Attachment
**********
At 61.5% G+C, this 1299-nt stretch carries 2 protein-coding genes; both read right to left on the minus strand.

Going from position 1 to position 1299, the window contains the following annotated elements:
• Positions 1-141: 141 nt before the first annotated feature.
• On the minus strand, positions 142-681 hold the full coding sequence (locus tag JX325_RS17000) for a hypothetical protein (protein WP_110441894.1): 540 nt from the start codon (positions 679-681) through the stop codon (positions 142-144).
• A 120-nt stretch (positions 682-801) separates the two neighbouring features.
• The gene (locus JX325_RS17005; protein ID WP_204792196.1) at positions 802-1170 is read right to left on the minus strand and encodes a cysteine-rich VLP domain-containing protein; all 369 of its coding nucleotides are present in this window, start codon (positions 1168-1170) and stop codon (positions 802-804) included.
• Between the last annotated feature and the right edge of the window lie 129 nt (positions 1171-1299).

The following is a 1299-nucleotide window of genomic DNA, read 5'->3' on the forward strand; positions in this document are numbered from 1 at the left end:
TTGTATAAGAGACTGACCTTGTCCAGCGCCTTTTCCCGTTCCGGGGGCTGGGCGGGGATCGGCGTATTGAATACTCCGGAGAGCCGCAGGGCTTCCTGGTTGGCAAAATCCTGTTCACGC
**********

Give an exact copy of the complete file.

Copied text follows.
At 61.5% G+C, this 1299-nt stretch carries 2 protein-coding genes; both read right to left on the minus strand.

Going from position 1 to position 1299, the window contains the following annotated elements:
• Positions 1-141: 141 nt before the first annotated feature.
• On the minus strand, positions 142-681 hold the full coding sequence (locus tag JX325_RS17000) for a hypothetical protein (protein WP_110441894.1): 540 nt from the start codon (positions 679-681) through the stop codon (positions 142-144).
• A 120-nt stretch (positions 682-801) separates the two neighbouring features.
• The gene (locus JX325_RS17005; protein ID WP_204792196.1) at positions 802-1170 is read right to left on the minus strand and encodes a cysteine-rich VLP domain-containing protein; all 369 of its coding nucleotides are present in this window, start codon (positions 1168-1170) and stop codon (positions 802-804) included.
• Between the last annotated feature and the right edge of the window lie 129 nt (positions 1171-1299).

The following is a 1299-nucleotide window of genomic DNA, read 5'->3' on the forward strand; positions in this document are numbered from 1 at the left end:
TTGTATAAGAGACTGACCTTGTCCAGCGCCTTTTCCCGTTCCGGGGGCTGGGCGGGGATCGGCGTATTGAATACTCCGGAGAGCCGCAGGGCTTCCTGGTTGGCAAAATCCTGTTCACGC